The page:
The “Daily Telegraph” says: “In this slight volume we have the utterances of a devout anonymous Roman Catholic singer, in a number of songs or hymns addressed to the Virgin Mary. The author, who has evidently a decided gift for sacred verse and has mastered varied metres suitable to her high themes, divides her poems into four series of thirteen each — thus providing a song for each week of the year. The songs are all of praise or prayer addressed to the Virgin, and, through many have a touch of mysticism, most have a simplicity of expression and earnestness of devotion that will commend them to the author's co-religionists.”



====== KONX OM PAX ======


Contains an Introduction and Four Essays; the first an account of the progress of the soul to perfect illumination, under the guise of a charming fairy tale;

The second, an Essay on Truth, under the guise of a Christmas pantomime;

The third, an Essay on Magical Ethics, under the guise of the story of a Chinese philosopher;

The fourth, a Treatise on many Magical Subjects of the profoundest importance, under the guise of a symposium, interspersed with beautiful lyrics.

No serious student can afford to be without this delightful volume. The second edition is printed on hand-made paper, and bound in white buckram, with cover design in gold.


§  §\\

==== Some Press Opinions ====

Dr. M. D. EDER in “The New Age”\\
“Yours also is the Reincarnation and the Life, O laughing lion that is to be!\\
“Here you have distilled for our delight the inner spirit of the Tulip's form, the sweet secret mystery of the Rose's perfume: you have set them free from all that is material whilst preserving all that is sensual. 'So also the old mystics were right who saw in every phenomenon a dog-faced demon apt only to seduce the soul from the sacred mystery.' Yes, but the phenomenon shall it be as another sacred mystery; the force of attraction still to be interpreted in terms of God and the Psyche? We shall reward you by befoulment, by cant, by misunderstanding, and by understanding. This to you who wear the Phrygian cap, not as symbol of Liberty, O ribald ones, but of sacrifice and victory, of Inmost Enlightenment, of the soul's deliverance from the fetters of the very soul itself —- fear not; you are not 'replacing truth of thought by mere expertness of mechanical skill.'\\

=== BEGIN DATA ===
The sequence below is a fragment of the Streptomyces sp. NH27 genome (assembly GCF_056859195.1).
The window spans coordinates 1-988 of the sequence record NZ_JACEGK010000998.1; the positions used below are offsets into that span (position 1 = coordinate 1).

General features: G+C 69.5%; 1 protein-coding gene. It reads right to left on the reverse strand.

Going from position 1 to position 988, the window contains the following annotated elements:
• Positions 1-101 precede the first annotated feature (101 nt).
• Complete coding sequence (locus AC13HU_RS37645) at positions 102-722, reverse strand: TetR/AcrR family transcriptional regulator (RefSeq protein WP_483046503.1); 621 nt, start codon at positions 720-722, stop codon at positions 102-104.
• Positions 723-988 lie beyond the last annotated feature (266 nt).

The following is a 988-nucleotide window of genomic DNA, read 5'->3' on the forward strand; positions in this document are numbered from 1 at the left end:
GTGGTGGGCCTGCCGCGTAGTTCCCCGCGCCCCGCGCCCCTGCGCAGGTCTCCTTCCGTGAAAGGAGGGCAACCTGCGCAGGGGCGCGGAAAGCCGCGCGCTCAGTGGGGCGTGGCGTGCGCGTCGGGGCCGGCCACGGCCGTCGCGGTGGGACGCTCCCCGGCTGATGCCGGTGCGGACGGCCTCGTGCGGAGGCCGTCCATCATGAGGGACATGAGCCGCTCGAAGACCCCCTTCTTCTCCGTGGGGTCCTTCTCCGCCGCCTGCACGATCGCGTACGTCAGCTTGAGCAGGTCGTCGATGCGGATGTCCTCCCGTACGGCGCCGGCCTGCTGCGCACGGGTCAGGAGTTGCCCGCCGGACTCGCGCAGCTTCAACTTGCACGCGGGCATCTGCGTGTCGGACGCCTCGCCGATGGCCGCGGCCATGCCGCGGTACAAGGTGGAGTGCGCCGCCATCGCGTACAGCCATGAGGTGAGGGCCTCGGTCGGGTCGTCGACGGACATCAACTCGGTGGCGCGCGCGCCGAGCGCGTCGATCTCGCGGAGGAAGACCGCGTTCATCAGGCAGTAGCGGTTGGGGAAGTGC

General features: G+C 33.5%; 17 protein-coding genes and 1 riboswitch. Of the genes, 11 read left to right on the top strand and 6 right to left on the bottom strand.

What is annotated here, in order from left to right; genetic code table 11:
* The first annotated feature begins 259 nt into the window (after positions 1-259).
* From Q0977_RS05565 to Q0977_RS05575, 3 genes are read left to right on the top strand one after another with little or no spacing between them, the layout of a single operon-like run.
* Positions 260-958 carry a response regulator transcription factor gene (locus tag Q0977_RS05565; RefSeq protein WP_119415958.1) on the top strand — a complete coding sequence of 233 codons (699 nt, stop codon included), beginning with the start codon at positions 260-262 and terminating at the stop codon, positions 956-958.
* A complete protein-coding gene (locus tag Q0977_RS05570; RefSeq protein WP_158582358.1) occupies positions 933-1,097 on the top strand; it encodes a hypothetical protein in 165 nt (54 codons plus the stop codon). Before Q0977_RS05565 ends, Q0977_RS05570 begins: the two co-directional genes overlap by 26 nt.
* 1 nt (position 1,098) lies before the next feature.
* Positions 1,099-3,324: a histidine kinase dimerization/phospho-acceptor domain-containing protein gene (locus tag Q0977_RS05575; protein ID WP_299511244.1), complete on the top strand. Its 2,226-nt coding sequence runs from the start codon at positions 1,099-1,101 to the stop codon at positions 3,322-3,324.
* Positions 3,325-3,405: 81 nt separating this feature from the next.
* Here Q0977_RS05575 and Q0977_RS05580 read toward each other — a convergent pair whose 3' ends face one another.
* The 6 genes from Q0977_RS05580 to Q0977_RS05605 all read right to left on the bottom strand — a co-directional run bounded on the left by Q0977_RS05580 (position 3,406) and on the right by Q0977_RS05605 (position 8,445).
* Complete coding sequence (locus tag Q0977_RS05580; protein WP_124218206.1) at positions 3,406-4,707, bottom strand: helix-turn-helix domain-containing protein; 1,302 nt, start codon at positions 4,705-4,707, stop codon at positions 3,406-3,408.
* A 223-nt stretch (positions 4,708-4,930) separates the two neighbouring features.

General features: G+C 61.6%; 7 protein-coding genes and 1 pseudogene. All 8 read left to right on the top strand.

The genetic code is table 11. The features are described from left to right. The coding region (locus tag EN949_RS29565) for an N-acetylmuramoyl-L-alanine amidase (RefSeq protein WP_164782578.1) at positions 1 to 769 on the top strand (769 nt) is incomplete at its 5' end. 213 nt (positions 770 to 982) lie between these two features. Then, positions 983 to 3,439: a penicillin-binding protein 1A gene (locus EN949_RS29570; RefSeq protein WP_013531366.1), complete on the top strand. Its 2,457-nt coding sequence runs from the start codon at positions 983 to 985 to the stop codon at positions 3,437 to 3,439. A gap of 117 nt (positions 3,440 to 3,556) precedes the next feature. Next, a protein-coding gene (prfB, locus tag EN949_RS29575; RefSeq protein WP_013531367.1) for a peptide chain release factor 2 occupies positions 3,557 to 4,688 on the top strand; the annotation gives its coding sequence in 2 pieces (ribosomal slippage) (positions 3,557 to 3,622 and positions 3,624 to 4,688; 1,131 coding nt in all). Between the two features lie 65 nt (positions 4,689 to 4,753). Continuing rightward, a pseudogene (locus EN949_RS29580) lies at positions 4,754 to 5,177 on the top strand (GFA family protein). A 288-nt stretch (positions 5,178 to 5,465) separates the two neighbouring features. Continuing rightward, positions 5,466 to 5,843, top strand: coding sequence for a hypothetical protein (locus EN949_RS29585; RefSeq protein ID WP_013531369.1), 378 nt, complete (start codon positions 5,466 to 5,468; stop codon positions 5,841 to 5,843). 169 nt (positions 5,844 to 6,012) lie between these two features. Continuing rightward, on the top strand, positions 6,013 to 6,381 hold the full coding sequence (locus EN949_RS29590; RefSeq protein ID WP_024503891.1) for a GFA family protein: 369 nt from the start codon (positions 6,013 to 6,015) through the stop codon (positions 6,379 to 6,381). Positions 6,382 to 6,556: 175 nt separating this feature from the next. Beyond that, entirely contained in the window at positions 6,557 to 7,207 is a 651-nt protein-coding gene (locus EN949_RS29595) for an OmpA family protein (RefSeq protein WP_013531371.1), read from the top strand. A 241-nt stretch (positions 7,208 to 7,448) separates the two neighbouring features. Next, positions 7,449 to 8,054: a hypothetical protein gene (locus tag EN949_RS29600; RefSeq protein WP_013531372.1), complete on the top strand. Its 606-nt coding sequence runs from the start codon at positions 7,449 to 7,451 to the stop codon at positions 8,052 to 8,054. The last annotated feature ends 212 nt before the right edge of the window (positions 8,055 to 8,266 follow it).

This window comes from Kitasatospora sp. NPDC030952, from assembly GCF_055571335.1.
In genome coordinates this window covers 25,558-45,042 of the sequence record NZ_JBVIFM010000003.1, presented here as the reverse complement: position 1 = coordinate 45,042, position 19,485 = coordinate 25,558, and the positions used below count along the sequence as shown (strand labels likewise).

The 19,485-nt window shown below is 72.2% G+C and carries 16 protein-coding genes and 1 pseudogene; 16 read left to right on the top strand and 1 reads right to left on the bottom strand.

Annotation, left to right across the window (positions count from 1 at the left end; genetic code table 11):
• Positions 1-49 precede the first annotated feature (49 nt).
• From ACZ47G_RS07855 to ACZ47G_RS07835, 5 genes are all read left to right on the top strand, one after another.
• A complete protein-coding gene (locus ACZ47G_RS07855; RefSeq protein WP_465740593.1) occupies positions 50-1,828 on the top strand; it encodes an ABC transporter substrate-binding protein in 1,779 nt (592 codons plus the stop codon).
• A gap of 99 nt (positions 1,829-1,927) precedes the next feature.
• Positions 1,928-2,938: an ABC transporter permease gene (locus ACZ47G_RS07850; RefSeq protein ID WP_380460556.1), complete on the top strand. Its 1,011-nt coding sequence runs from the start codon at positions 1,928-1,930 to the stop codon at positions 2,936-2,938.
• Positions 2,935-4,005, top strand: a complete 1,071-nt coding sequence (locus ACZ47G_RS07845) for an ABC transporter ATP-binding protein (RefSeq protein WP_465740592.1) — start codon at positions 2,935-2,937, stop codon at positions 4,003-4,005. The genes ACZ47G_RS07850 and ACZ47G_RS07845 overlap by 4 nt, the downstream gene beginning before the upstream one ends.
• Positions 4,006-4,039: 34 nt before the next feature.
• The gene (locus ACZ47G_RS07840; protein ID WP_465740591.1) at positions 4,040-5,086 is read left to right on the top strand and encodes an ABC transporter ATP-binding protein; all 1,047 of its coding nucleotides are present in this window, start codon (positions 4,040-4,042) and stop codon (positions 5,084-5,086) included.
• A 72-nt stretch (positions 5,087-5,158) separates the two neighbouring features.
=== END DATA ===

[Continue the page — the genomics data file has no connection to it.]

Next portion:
“You who hold more skill and more power than your great English predecessor, Robertus de Fluctibus, you have not feared to reveal 'the Arcana which are in the Adytum of God-nourished Silence' to those who, abandoning nothing, will sail in the company of the Brethren of the Rosy Cross towards the Limbus, that outer, unknown world encircling so many a universe.”

“John Bull,” in the course of a long review by Mr. HERBERT VIVIAN\\
“The author is evidently that rare combination of genius, a humorist and a philosopher. For pages he will bewilder the mind with abstruse esoteric pronouncements, and then, all of a sudden, he will reduce his readers to hysterics with some surprisingly quaint conceit. I was unlucky to begin reading him at breakfast and I was moved to so much laughter that I watered my bread with my tears and barely escaped a convulsion.”

The Times\\
“The Light wherein he writes is the L.V.X. of that, which first mastering and then transcending the reason, illumines all the darkness caused by the interference of the opposite waves of thought. … It is one of the most suggestive definitions of KONX — the LVX of the Brethren of the Rosy Cross — that it transcends all the possible pairs of opposites. Nor does this sound nonsensical to those who are acquainted with that LVX. But to those who do not it must remain as obscure and ridiculous as spherical trigonometry to the inhabitants of Flatland.” “The Literary Guide”\\
“He is a lofty idealist. He sings like a lark at the gates of heaven. 'Konx Om Pax' is the apotheosis of extravagance, the last word in eccentricity. A prettily-told fairy-story 'for babes and sucklings' has 'explanatory notes in Hebrew and Latin for the wise and prudent' — which notes, as far as we can see, explain nothing — together with a weird preface in scraps of twelve or fifteen languages. The best poetry in the book is contained in the last section — 'The Stone of the Philosophers.' Here is some fine work.”

To be obtained of the\\
And through all Booksellers




==== Crown 8vo, Scarlet Buckram, pp. 64. ====


===== This Edition strictly limited to 500 Copies. =====


===== A ∴ A ∴ =====



===== BOOK =====

====== 777 ======

===== THIS book contains in concise tabulated form a comparative view of all the symbols of the great religions of the world; the perfect attributions of the Taro, so long kept secret by the Rosicrucians, are now for the first time published; also the complete secret magical correspondences of the G∴ D∴ and R. R. et A. C. It forms, in short, a complete magical and philosophical dictionary; a key to all religions and to all practical occult working. For the first time Western and Qabalistic symbols have been harmonized with those of Hinduism, Buddhism, Mohammedanism, Taoism, &ampc. By a glance at Tables, anybody conversant with any one system can understand perfectly all others. =====